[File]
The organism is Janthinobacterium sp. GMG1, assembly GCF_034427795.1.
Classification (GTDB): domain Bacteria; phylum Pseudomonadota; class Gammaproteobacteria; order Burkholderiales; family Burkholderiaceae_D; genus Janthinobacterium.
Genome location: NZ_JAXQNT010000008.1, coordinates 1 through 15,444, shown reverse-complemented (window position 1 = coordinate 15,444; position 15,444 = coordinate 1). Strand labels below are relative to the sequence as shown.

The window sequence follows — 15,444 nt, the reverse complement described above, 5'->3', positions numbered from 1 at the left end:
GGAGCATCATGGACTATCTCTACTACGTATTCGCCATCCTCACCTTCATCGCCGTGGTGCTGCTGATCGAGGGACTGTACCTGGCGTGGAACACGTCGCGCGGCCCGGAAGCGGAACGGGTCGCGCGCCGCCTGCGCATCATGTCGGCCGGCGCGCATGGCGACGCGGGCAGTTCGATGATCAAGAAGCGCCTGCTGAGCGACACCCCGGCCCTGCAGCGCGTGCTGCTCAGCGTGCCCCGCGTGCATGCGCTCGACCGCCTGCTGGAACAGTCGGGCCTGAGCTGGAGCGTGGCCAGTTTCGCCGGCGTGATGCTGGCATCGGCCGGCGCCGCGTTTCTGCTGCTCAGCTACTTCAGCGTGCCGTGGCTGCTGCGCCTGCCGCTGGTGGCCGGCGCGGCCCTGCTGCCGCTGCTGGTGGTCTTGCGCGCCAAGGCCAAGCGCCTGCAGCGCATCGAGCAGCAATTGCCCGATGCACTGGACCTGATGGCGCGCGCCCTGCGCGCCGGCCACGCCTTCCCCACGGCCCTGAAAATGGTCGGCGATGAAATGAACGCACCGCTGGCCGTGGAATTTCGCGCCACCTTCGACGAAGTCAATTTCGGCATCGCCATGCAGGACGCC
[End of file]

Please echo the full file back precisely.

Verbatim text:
The organism is Janthinobacterium sp. GMG1, assembly GCF_034427795.1.
Classification (GTDB): domain Bacteria; phylum Pseudomonadota; class Gammaproteobacteria; order Burkholderiales; family Burkholderiaceae_D; genus Janthinobacterium.
Genome location: NZ_JAXQNT010000008.1, coordinates 1 through 15,444, shown reverse-complemented (window position 1 = coordinate 15,444; position 15,444 = coordinate 1). Strand labels below are relative to the sequence as shown.

The window sequence follows — 15,444 nt, the reverse complement described above, 5'->3', positions numbered from 1 at the left end:
GGAGCATCATGGACTATCTCTACTACGTATTCGCCATCCTCACCTTCATCGCCGTGGTGCTGCTGATCGAGGGACTGTACCTGGCGTGGAACACGTCGCGCGGCCCGGAAGCGGAACGGGTCGCGCGCCGCCTGCGCATCATGTCGGCCGGCGCGCATGGCGACGCGGGCAGTTCGATGATCAAGAAGCGCCTGCTGAGCGACACCCCGGCCCTGCAGCGCGTGCTGCTCAGCGTGCCCCGCGTGCATGCGCTCGACCGCCTGCTGGAACAGTCGGGCCTGAGCTGGAGCGTGGCCAGTTTCGCCGGCGTGATGCTGGCATCGGCCGGCGCCGCGTTTCTGCTGCTCAGCTACTTCAGCGTGCCGTGGCTGCTGCGCCTGCCGCTGGTGGCCGGCGCGGCCCTGCTGCCGCTGCTGGTGGTCTTGCGCGCCAAGGCCAAGCGCCTGCAGCGCATCGAGCAGCAATTGCCCGATGCACTGGACCTGATGGCGCGCGCCCTGCGCGCCGGCCACGCCTTCCCCACGGCCCTGAAAATGGTCGGCGATGAAATGAACGCACCGCTGGCCGTGGAATTTCGCGCCACCTTCGACGAAGTCAATTTCGGCATCGCCATGCAGGACGCC